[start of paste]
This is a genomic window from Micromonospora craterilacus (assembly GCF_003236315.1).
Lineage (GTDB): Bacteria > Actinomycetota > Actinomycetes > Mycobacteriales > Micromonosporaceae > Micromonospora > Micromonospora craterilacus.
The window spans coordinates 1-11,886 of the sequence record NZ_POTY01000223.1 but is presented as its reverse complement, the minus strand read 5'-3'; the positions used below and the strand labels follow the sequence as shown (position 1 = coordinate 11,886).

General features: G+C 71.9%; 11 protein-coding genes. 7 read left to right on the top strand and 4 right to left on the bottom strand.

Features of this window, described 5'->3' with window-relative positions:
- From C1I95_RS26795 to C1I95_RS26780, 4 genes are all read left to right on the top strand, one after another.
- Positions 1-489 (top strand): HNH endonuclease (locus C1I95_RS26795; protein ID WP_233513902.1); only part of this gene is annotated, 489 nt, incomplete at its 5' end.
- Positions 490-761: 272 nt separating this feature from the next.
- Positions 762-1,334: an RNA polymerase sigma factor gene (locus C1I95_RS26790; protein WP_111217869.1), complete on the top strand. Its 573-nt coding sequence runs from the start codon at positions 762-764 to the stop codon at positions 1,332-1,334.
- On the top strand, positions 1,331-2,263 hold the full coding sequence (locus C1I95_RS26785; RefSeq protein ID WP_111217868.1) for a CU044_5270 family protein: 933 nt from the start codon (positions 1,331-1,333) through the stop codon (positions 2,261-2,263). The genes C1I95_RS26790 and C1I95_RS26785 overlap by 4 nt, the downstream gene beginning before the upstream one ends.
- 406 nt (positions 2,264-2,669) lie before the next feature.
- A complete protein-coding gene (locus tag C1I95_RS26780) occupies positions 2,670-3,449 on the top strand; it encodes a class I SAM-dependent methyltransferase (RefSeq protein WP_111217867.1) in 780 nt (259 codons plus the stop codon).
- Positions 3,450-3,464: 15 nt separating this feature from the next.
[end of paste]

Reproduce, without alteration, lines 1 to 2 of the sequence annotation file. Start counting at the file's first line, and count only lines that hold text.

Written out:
This is a genomic window from Micromonospora craterilacus (assembly GCF_003236315.1).
Lineage (GTDB): Bacteria > Actinomycetota > Actinomycetes > Mycobacteriales > Micromonosporaceae > Micromonospora > Micromonospora craterilacus.